By Jessica Holzer - 06/15/07 07:06 PM EDT
Democratic presidential hopeful John Edwards, Sen. John KerryJohn KerryBudowsky: Save Europe, revote Brexit White House: We were prepared for Brexit vote After Brexit vote, is anything left of Britain? MORE (D-Mass.) and six Republican senators have written to FCC Chairman Kevin Martin in the last two weeks to weigh in on the ground rules for the auction, which Congress decreed must start by Jan. 28, 2008. They see the sale as a step toward achieving universal broadband access, setting up a nationwide public safety broadband network, and raising billions for the U.S. Treasury.
In a letter sent Tuesday, Kerry also weighed in, advising the FCC chairman to advance public safety goals and set rules to ensure that the auction attracts the maximum number of bidders and that winners deploy their networks rapidly. “I will be monitoring the Commission’s activities closely to ensure the rules promote broadband competition, bring broadband access [to] all Americans, and address the needs of public safety,” he wrote.
Meanwhile, Republican Sens. Jim DeMint (S.C.), John Sununu (N.H.), Kay Bailey Hutchison (Texas), John Ensign (Nev.), Mel Martinez (Fla.) and David VitterDavid VitterFed chairwoman blasts Trump on debt Senate campaign posts private conversation on Facebook Rand Paul endorses in La. Senate race MORE (La.) warned the chairman against adopting rules and mandates that could scare off bidders. “In the past, disregarding congressional intent for market-driven auction policy has resulted in spectrum lying fallow for years, extensive litigation, and consumers being denied the benefits of wireless technology innovation,” they wrote in a letter Wednesday.
Public interest groups, public safety organizations and the telecommunications industry are salivating over the spectrum, which is steadily being freed up by broadcasters due to the conversion to digital television. Seen as prime real estate for a wireless network, the spectrum can pass through buildings and trees as well as transmit signals over long distances.
Google, Verizon, and AT&T are among the horde of Internet and communications companies that have been furiously lobbying the FCC on the rules, which the agency is under pressure to finalize in the coming weeks.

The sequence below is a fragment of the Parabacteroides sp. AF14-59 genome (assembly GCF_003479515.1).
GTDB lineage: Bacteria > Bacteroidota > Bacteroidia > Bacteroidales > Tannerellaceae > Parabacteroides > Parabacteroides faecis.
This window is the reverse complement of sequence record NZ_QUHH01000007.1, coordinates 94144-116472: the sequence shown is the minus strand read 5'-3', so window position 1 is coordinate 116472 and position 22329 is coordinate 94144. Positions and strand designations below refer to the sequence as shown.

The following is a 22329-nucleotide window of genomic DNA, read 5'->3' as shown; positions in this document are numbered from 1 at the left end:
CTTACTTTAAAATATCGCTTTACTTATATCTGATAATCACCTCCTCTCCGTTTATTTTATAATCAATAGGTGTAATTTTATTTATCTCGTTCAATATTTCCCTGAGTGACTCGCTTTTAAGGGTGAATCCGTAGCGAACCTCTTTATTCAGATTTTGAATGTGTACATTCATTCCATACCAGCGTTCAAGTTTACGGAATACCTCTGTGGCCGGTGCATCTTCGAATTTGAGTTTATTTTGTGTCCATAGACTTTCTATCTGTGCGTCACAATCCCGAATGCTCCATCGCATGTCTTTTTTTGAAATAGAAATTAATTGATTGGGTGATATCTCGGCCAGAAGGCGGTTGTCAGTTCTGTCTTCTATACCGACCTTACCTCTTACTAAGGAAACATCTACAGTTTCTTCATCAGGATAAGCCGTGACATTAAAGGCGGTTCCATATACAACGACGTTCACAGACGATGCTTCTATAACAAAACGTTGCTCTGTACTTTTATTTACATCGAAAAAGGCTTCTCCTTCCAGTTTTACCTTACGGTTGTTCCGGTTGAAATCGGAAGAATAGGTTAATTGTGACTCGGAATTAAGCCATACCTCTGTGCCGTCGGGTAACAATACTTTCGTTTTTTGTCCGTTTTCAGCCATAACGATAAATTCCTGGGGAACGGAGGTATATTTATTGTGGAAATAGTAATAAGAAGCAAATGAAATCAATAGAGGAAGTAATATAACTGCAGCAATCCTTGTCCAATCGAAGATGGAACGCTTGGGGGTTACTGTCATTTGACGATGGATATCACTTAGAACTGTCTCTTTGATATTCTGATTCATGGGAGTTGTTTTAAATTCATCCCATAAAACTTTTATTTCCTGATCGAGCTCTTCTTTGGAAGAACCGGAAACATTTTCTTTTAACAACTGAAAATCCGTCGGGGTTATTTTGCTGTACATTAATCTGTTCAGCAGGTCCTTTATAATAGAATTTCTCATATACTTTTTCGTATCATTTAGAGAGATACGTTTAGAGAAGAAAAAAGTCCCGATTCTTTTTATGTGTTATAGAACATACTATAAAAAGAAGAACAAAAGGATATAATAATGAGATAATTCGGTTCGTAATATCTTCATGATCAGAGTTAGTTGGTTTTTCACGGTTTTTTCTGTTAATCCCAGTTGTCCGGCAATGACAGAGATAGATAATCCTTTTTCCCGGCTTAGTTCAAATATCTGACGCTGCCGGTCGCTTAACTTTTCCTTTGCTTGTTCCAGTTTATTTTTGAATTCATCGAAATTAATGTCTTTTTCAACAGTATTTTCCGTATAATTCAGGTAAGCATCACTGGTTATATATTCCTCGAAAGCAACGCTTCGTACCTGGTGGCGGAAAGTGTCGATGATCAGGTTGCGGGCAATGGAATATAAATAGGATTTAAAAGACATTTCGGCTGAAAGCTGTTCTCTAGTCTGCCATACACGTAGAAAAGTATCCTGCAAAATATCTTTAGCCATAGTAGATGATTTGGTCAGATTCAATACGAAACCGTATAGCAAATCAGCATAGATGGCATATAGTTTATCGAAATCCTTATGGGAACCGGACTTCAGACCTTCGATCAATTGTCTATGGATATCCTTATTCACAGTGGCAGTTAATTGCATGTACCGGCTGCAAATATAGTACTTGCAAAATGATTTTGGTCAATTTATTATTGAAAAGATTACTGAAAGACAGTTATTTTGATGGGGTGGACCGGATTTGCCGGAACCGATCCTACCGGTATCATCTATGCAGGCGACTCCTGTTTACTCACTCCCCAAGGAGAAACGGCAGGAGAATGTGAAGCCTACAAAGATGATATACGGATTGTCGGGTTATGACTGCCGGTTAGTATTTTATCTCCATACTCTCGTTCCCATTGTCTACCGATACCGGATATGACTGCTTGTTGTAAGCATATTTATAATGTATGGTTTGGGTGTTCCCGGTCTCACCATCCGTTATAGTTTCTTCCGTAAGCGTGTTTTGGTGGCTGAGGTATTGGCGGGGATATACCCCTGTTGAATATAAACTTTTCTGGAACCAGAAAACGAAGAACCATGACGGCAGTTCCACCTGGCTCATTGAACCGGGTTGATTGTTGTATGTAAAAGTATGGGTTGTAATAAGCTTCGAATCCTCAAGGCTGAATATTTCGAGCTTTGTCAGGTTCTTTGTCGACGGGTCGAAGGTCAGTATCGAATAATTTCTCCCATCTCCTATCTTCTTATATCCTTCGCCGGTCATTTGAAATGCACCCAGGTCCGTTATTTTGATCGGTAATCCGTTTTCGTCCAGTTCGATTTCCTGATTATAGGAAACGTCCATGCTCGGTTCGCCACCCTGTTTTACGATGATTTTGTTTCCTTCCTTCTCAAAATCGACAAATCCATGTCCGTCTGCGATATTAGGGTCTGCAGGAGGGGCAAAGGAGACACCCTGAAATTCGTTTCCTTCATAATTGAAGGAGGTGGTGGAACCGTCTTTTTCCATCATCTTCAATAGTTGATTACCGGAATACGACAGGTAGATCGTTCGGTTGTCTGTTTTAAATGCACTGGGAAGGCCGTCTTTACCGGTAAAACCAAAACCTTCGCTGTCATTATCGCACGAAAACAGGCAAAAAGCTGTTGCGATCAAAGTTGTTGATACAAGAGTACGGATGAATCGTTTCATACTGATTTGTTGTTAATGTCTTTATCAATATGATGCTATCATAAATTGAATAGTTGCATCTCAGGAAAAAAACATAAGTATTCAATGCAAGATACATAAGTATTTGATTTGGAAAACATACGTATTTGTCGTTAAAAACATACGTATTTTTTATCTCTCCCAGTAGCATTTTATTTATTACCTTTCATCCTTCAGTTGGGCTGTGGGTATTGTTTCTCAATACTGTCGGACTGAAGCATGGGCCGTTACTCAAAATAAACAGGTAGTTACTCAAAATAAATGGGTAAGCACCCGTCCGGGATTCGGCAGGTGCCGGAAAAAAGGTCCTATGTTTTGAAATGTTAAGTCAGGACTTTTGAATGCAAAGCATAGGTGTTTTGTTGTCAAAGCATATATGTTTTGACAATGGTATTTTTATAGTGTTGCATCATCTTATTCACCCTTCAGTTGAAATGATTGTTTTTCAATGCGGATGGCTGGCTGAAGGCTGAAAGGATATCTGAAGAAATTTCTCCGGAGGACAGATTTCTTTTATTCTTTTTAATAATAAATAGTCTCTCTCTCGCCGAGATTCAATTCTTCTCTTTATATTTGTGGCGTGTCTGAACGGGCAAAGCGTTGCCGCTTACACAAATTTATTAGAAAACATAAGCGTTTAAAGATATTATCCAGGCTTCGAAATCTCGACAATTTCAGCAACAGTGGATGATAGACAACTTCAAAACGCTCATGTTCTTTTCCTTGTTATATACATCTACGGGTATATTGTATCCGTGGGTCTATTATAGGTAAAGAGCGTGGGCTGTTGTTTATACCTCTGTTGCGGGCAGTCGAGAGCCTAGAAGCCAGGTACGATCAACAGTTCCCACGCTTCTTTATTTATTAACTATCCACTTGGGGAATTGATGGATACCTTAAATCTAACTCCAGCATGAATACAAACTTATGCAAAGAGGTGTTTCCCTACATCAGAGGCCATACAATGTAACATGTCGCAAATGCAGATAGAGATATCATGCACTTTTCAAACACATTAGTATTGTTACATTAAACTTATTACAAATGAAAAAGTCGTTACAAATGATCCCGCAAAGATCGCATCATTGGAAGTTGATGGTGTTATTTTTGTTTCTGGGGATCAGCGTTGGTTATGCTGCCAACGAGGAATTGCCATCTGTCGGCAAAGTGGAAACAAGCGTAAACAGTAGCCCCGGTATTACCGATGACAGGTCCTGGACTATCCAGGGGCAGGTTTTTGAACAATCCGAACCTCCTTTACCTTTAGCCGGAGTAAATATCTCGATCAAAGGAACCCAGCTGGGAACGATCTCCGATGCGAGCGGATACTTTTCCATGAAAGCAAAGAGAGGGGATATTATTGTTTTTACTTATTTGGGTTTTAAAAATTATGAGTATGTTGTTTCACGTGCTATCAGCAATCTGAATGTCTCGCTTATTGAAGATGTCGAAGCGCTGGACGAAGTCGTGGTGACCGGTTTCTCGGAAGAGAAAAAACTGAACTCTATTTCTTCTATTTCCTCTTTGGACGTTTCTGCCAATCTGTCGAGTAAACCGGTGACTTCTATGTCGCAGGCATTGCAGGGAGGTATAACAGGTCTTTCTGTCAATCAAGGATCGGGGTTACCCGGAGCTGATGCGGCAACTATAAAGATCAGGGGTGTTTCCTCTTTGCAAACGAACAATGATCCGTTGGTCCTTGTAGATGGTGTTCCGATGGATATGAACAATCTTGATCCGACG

The FCC must weigh numerous issues: whether spectrum should be sold in large or small chunks; whether the agency should force winning bidders to build their networks quickly and deploy them to underserved areas; and whether consumers should be able to hook up any device to the network.
Public safety concerns are also front-and-center in the debate. The need for a national broadband network for first responders during a calamity was made plain by the Sept. 11 terror attacks and Hurricane Katrina.
The FCC has already set aside a portion of the total broadband spectrum for public safety agencies. But one potential bidder, telecom upstart Frontline Wireless, wants the FCC to go further by designating an additional chunk of spectrum for public safety use. Its proposal was in the spotlight at a Senate Commerce Committee hearing yesterday.
Under the plan, the winning bidder of that spectrum, known as the E-Block, would have to build a national network to be shared by private companies and public-safety entities, but made available entirely to first responders during an emergency.
In addition, only wholesalers would be allowed to bid on the E-Block. The winning bidder would have to adhere to a so-called open access condition, in which any device could be hooked up to its network.
Large wireless companies are vigorously fighting Frontline’s proposal, which would exclude them from bidding on the E-Block because they sell retail wireless services. They are also staunchly opposed to any constraints on the use of the spectrum.
Joseph Farren, the director of public affairs for CTIA-The Wireless Association, pointed out that last fall’s wireless spectrum auction imposed no conditions on bidders and raised a record $14 billion for the Treasury. He said that was the right model: “We just had a very successful auction. Let’s try to repeat it.”
For their part, Silicon Valley companies argue that an open access condition will lead to a burst of innovation as entrepreneurs get their hands on spectrum that is normally the preserve of telecom giants. Google supports Frontline’s proposal and is also pushing its own plan to allow companies selling a device or service to buy even the smallest bits of spectrum during continual auctions by licensees. Meanwhile, a coalition of public interest groups is pushing for half of the auction’s commercial spectrum to be subject to an open-access rule.
“There is a great need for access to spectrum,” said Harold Feld, senior vice president of the Media Access Project, a member of the coalition.
But Farren disputed the notion that the lack of an open broadband network was blocking appealing new devices and services from coming to market. “These people are beating each other up every day in the marketplace. If consumers wants something, it’s going to be there,” he said.